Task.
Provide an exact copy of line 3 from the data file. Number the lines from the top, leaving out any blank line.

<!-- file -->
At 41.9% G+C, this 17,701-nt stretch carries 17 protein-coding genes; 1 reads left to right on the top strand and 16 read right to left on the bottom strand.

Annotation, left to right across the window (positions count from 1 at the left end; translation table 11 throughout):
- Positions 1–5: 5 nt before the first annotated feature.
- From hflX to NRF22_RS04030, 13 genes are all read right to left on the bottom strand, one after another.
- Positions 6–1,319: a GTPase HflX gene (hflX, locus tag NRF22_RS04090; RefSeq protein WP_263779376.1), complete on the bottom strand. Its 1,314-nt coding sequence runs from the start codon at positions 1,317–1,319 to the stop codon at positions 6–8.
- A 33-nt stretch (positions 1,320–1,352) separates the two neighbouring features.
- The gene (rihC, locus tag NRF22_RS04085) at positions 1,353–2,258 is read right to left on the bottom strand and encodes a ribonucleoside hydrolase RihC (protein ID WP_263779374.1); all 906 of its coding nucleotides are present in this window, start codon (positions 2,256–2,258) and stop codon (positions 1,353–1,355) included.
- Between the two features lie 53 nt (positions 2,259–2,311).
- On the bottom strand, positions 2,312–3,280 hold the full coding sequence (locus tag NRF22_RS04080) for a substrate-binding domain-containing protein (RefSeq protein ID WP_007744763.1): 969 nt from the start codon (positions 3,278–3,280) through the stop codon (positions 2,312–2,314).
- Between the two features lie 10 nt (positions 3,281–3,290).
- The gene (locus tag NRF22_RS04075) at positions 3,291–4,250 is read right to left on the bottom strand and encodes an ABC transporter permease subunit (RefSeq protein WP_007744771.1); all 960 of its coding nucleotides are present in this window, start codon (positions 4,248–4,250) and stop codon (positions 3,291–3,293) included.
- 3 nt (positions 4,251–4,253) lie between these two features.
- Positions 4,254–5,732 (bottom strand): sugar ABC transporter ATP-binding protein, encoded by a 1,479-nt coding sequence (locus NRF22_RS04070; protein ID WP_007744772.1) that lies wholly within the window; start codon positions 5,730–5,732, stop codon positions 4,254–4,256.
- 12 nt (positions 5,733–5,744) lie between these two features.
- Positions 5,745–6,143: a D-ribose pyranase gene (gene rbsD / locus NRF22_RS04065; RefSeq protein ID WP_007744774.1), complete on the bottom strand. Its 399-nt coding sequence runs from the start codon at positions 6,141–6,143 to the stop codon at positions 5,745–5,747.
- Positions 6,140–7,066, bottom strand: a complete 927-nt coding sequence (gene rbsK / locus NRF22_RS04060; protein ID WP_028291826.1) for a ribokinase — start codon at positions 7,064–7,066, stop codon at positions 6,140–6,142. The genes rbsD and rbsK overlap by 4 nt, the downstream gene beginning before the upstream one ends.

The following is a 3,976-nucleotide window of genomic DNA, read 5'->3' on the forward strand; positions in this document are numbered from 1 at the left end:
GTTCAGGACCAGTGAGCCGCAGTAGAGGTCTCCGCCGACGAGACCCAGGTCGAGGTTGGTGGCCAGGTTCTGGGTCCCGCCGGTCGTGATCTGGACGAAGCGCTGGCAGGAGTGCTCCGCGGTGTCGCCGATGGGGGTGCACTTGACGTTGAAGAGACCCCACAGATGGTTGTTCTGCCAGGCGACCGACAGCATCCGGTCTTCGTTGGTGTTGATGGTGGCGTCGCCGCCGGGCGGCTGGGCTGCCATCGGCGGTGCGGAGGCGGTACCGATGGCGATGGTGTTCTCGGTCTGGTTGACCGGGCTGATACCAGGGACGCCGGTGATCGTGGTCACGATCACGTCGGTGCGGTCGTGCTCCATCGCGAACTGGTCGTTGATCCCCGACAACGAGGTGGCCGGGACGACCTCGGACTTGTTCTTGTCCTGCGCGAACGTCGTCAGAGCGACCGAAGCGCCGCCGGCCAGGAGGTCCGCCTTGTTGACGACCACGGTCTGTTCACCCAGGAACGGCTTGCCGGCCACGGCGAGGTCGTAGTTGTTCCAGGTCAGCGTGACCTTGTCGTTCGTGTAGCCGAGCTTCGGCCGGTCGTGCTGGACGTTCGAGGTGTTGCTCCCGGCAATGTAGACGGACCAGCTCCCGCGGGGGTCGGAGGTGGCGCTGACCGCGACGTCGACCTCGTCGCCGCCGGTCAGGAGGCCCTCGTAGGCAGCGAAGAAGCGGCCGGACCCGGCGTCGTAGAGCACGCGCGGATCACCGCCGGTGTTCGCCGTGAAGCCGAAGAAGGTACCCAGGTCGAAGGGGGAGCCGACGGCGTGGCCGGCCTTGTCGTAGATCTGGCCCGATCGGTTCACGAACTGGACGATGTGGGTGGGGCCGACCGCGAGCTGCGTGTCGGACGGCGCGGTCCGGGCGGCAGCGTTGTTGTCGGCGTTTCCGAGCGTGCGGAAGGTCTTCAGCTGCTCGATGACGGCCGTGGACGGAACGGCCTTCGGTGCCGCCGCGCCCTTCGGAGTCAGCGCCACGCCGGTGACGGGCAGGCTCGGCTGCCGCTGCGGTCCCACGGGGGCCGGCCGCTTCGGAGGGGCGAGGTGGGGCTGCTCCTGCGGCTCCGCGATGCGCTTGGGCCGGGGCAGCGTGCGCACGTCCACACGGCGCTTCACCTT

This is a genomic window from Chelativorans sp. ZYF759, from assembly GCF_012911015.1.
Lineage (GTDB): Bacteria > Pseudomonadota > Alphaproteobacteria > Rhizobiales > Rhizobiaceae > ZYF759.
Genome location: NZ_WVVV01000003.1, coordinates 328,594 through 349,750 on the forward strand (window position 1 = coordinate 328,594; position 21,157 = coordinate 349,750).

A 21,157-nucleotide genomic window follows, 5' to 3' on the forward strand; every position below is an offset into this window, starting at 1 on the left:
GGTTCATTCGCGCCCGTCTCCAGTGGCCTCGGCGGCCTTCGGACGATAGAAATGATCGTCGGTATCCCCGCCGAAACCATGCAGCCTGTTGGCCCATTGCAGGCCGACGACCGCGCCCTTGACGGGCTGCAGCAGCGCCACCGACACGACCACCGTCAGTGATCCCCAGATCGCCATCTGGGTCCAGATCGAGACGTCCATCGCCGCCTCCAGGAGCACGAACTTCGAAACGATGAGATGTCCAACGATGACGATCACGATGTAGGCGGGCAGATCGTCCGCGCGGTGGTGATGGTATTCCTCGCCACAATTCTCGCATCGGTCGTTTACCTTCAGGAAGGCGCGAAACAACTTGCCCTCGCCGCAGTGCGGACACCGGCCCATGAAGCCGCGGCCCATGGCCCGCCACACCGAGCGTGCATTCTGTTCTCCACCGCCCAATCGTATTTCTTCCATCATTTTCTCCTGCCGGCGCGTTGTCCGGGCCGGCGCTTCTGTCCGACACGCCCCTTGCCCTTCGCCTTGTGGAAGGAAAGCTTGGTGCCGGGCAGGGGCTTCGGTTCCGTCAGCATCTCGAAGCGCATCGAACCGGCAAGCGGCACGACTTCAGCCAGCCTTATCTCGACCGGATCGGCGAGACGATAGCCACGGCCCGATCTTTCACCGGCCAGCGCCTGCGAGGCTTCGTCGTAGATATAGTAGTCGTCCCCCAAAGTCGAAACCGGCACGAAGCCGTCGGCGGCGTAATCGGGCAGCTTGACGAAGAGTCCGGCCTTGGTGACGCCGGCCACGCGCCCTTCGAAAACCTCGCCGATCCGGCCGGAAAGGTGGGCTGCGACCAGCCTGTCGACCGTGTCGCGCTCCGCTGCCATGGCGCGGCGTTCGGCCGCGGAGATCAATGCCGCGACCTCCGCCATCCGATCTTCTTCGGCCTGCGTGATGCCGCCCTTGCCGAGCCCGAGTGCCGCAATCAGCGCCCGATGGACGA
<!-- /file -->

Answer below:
- Positions 1–5: 5 nt before the first annotated feature.